His Dark Materials Series 2 – 8th November on iPlayer and 15th November BBC One 

Based on Philp Pullman’s epic trilogy of fantasy novels and adapted from the second book in the series The Subtle Knife. Set in a parallel world similar to ours where everyone has a daemon, an animal which is a physical representation of their soul. As we pick up from the last series explorer Lord Asriel (James McAvoy) has opened up a bridge to a new world and his daughter Lyra played by Dafne Keen (Logan) follows him through. Together with a new companion Will Parry(Amir Wilson), they explore a strange new world. Also, look out for Fleabag stars Andrew Scott as Colonel John Parry an explorer and Phoebe Waller-Bridge as the voice of his daemon.           

Small Axe – 15th November BBC One / iPlayer  20th November – Amazon Prime 

The Oscar-winning director of “12-years a Slave” Steve McQueen heads to the small screen for his latest project. An anthology of hour-long stories set in London’s West Indian community in the 1960s to the 1980s about the experience of Black people in Britain. Starring some of the UK top black actors such as Michael Ward (Top Boy),  John Boyega (Star Wars The Rise of Skywalker) and Letitia Wright (Black Panther) this is much watch viewing.  

Ghosts by Dolly Alderton

Nina Dean has arrived at her early thirties as a successful food writer with loving friends and family, plus a new home and neighbourhood. When she meets Max, a beguiling romantic hero who tells her on date one that he’s going to marry her, it feels like all is going to plan.

A new relationship couldn’t have come at a better time – her thirties have not been the liberating, uncomplicated experience she was sold. Everywhere she turns, she is reminded of time passing and opportunities dwindling. Friendships are fading, ex-boyfriends are moving on and, worse, everyone’s moving to the suburbs. There’s no solace to be found in her family, with a mum who’s caught in a baffling mid-life makeover and a beloved dad who is vanishing in slow-motion into dementia.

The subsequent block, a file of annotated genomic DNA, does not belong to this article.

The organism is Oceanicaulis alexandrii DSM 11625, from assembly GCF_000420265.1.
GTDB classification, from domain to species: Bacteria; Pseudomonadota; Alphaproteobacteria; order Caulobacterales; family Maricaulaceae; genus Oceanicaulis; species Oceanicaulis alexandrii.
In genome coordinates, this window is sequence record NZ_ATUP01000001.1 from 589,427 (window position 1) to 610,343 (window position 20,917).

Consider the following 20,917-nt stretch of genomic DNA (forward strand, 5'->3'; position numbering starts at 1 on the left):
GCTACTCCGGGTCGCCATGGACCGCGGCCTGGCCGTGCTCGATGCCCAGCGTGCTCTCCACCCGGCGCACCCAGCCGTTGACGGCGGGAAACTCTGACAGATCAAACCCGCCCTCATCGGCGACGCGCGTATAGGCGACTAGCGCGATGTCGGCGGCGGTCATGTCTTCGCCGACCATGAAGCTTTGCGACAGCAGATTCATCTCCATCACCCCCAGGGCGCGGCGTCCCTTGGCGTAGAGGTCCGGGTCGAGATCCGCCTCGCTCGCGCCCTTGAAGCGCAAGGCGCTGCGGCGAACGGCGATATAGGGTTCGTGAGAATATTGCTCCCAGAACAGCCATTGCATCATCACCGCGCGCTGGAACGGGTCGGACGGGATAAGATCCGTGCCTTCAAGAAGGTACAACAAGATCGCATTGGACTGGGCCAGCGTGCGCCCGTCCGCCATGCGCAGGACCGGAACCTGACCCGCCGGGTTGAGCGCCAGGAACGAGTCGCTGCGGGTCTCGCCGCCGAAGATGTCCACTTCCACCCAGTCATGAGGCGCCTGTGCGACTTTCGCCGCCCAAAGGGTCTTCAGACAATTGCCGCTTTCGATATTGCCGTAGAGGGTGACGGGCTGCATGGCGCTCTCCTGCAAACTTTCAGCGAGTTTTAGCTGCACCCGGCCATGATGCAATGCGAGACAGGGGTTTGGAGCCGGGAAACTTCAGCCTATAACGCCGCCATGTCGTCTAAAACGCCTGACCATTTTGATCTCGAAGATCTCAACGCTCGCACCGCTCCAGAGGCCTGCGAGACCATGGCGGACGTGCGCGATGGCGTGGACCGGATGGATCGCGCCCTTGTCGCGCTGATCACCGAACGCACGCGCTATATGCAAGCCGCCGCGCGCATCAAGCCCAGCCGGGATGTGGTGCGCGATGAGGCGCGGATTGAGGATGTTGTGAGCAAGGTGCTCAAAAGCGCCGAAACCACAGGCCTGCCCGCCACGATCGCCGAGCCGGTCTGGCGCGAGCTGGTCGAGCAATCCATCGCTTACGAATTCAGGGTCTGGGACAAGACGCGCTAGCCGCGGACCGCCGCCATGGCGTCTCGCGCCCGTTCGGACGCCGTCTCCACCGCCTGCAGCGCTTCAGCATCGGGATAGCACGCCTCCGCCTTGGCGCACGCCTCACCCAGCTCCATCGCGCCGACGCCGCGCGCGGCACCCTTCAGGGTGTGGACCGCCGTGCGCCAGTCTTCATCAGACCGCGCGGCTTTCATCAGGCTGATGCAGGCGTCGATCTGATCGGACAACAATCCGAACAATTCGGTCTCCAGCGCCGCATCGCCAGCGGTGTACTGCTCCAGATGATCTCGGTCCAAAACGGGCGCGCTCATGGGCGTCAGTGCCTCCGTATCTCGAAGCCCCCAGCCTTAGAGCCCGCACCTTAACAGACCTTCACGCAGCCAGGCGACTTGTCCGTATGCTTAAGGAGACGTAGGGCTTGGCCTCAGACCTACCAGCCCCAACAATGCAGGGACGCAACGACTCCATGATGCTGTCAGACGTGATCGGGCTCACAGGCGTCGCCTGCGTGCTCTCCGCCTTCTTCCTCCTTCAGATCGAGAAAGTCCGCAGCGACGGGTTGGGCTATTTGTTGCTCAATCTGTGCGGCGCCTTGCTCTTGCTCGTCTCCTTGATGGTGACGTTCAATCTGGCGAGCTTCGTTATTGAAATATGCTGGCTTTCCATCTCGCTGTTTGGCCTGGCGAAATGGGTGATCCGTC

Dolly Alderton’s debut novel is funny and tender, filled with whip-smart observations about relationships, family, memory, and how we live now

Hungry By Grace Dent   

From Frazzles to Foie Gras: a memoir of wanting more.

From an early age, Grace Dent was hungry. As a little girl growing up in Currock, Carlisle, she yearned to be something bigger, to go somewhere better.

Hungry traces Grace’s story from growing up eating beige food to becoming one of the much-loved voices on the British food scene. It’s also everyone’s story – from treats with your Nan, to cheese and pineapple hedgehogs, to the exquisite joy of cheaply-made apple crumble with custard. It’s the high-point of a chip butty covered in vinegar and too much salt in the school canteen, on an otherwise grey day of double-Maths and cross country running. It’s the real story of how we have all lived, laughed, and eaten over the past 40 years.
 
Warm, funny and joyous, Hungry is also about love and loss, the central role that food plays in all our lives, and how a Cadbury’s Fruit ‘n’ Nut in a hospital vending machine can brighten the toughest situation.

Love and Other Thought Experiments by Sophie Ward 

Rachel and Eliza are planning their future together. One night in bed Rachel wakes up terrified and tells Eliza that an ant has crawled into her eye and is stuck there. Rachel is certain; Eliza, a scientist, is sceptical. Suddenly their entire relationship is called into question. What follows is a uniquely imaginative sequence of interlinked stories ranging across time, place and perspective to form a sparkling philosophical tale of love, lost and found across the universe.

Three Hours by Rosamund Lupton 

From the bestselling author of Sister.

In rural Somerset in the middle of a blizzard, the unthinkable happens: a school is under siege.

Pupils and teachers barricade themselves into classrooms, the library, the theatre. The headmaster lies wounded in the library, unable to help his trapped students and staff. Outside, a police psychiatrist must identify the gunmen, while parents gather, desperate for news.

In three intense hours, all must find the courage to stand up to evil and save the people they love.

The Girl With the Louding Voice by Abi Dare 

Meet Adunni, a teenage girl born into a rural Nigerian village. Aged fourteen, she is a commodity, a wife, a servant.

She is also smart, funny, curious, with a spirit and joy infectious to those around her.

And despite her situation going from bad to worse, she has a plan to escape: she will find her ‘louding voice’ and get her education so that she can speak up for herself – and all the girls who came before her.

As she turns enemies into friends and superiors into aides, Adunni will take you with her on a heart-breaking but inspiring journey from a small village to the wealthy enclaves of Lagos, and show you that no matter the situation, there is always some joy to be found.